After the success of GODZILLA and RODAN, Toho producer Tomoyuki Tanaka reassembled the talented team of director Ishiro Honda, special effects man Eiji Tsuburaya, composer Akira Ifukube, along with various cast members from both movies for another project. As before, the new film would have a science-fiction premise, touch upon the dangers of the atom bomb, and feature numerous opportunities to depict sequences of mass destruction. But THE MYSTERIANS would utilize alien invaders rather than the usual giant monster as its main focus of mass terror, and it’s the first Japanese film to do so.
During a festival, a Japanese town is totally destroyed by radioactive flames, and the military are called in to investigate. They soon come face to face with a bulky, beaked giant robot that squashes everything in site, knocking down buildings and incinerating cars with its deadly eye-beams. Though the robot (known as Mogera) is resistant to blow-torch fire, it is easily defeated when a bridge on which it is standing is detonated. We then discover that Mogera was from the planet Mysteriod, and the inhabitants of that planet have set up base here on Earth in a dome that submerges from the ground. The Mysterians are seemingly civil aliens who sport color-coordinated helmets and capes, claiming to have come in peace. Calling a group of Earth scientists into their dome for a private meeting, they request a piece of land, as well as wanting to obtain a group of Earth women for breeding purposes. The request causes outrage, enough for Earth to declare war against the Mysterians. World officials spend a lot of time in meetings, deciding what weapons to use against the alien invaders, and with the Mysterians' advanced technology, matching them is no easy challenge!
THE MYSTERIANS was the first Japanese science fiction film shot in Scope (2.35:1) and it takes full advantage of the then-innovative anamorphic widescreen process. The alien invasion themes seem to be somewhat inspired here by Hollywood films like WAR OF THE WORLDS, but Toho really proved they knew how to construct this sort of film. It’s fast paced, almost like a pulp comic book coming to life, and the special effects (with the expected visible flaws) represent some of the best of its type, especially considering this was shot almost 50 years ago. Flying saucers, zeppelin-like air vehicles, ray gun blasts, mass floods, and violent explosions are all well depicted with the help of convincing miniatures and matte shots. The alien suits are pretty slick and ahead of their time, and the clunky metallic Mogera was thrown in as an afterthought, but is a real treat for giant monster fanatics. The capable cast includes a lot of actors from the original GODZILLA and RODAN, including Yumi Shirakawa, Kenji Sahara, Momoko Kochi, Akihiko Hirata, and Takashi Shimura.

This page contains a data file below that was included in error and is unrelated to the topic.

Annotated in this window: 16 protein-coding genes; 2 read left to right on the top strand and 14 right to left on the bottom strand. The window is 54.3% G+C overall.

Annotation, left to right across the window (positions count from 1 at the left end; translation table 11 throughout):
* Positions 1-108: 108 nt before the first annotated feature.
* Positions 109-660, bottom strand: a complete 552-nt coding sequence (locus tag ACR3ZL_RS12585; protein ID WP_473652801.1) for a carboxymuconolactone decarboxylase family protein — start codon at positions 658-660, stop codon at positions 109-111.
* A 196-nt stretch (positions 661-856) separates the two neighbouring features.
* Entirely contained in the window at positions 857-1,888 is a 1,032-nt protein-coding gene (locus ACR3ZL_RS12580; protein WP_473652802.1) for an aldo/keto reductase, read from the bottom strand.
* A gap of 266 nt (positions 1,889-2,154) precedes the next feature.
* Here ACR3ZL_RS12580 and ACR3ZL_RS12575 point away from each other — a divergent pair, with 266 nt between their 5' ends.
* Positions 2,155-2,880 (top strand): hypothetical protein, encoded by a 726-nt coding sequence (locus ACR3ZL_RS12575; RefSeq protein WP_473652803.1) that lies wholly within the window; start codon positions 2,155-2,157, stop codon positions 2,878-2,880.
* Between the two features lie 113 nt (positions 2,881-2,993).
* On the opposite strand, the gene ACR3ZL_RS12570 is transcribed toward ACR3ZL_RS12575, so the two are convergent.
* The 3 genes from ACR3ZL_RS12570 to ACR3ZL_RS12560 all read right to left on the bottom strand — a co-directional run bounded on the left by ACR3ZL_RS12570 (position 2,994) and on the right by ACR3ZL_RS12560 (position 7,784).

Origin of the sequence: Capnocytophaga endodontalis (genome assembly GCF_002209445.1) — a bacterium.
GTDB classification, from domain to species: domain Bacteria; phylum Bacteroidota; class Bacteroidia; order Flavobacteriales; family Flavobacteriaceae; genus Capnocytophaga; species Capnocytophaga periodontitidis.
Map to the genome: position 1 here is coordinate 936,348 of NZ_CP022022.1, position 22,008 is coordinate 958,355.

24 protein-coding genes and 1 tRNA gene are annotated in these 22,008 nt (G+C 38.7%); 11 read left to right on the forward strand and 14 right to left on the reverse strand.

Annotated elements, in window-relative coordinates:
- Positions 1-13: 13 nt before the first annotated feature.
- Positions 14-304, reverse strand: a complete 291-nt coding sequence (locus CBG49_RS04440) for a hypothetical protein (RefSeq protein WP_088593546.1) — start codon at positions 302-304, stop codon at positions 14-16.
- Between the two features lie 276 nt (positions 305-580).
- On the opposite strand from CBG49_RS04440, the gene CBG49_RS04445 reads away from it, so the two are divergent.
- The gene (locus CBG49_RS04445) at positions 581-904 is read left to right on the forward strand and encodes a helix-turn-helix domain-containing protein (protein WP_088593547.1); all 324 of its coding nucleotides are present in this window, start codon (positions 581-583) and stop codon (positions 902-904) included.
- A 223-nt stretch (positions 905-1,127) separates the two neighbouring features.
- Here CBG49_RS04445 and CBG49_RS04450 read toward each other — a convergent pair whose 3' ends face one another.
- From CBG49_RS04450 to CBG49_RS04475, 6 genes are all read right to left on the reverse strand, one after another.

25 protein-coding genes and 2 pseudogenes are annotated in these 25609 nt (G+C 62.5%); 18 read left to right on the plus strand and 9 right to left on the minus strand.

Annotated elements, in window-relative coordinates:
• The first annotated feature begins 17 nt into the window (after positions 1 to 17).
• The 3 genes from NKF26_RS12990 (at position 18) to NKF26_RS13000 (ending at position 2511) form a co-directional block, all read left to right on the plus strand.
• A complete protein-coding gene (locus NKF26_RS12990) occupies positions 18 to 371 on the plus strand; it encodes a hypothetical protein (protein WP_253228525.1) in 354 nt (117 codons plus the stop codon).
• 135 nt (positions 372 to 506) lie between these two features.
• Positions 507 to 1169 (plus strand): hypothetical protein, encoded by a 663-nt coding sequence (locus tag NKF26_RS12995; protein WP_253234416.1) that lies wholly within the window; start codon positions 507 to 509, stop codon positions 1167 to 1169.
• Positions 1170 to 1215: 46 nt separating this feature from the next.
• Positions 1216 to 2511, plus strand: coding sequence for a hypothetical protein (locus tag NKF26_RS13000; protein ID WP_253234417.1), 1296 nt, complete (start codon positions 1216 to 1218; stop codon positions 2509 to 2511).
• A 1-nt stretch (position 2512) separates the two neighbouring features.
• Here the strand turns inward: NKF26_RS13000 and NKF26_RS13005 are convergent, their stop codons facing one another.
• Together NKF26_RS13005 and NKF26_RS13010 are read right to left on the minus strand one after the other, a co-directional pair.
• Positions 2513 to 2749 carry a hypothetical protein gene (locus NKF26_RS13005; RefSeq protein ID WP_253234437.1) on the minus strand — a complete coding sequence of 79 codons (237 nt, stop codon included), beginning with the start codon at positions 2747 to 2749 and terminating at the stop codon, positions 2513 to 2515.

THE MYSTERIANS is the first in a series of non-Godzilla Toho titles that Media Blasters has gotten the DVD rights to, and the resulting product is marvelous. Any U.S. viewer used to faded and cropped VHS and TV transfers will be very pleased. Presented it its original 2.35:1 Tohoscope aspect ratio with anamorphic enhancement, the original Eastman colors look pleasing, if not overly dazzling. The print source is in impeccable shape, and only shows blemishes when optical effects are employed. The original Japanese language track is playable in mono or stereo (with optional English subtitles), and there’s a new English track in 5.1 stereo. The newly dubbed track will disappoint those used to the original American version, but it’s actually respectably done, except for a few unfitting voices. A mono Spanish track is also included, as is a track where Akira Ifukube’s stirring score can be isolated. Also not that this DVD edition is the full uncut Japanese version with several extra minutes of footage not in the U.S. cut, including the brief appearance of a second Mogera during the climax. All the credits are in Japanese as well.
a Japanese language commentary with Toho effects directors Koichi Kawakita and
Shinji Higuchi, who started their careers in 1962 and 1984 respectively. There
is a commentator on hand, and English subtitles accompany it. Both men share
a lot of knowledge about Toho, as well as their craft, revealing a few effects
secrets, and they both obviously have a lot of respect and admiration for THE
MYSTERIANS. Also included are three different photo galleries, including black
and white stills, costume and set designs and storyboards. There is also the
original Japanese trailer, original trailers for the upcoming DVDs of MATANGO,
VARAN and DOGORA, as well as GAPPA and ONE MISSED CALL. (George
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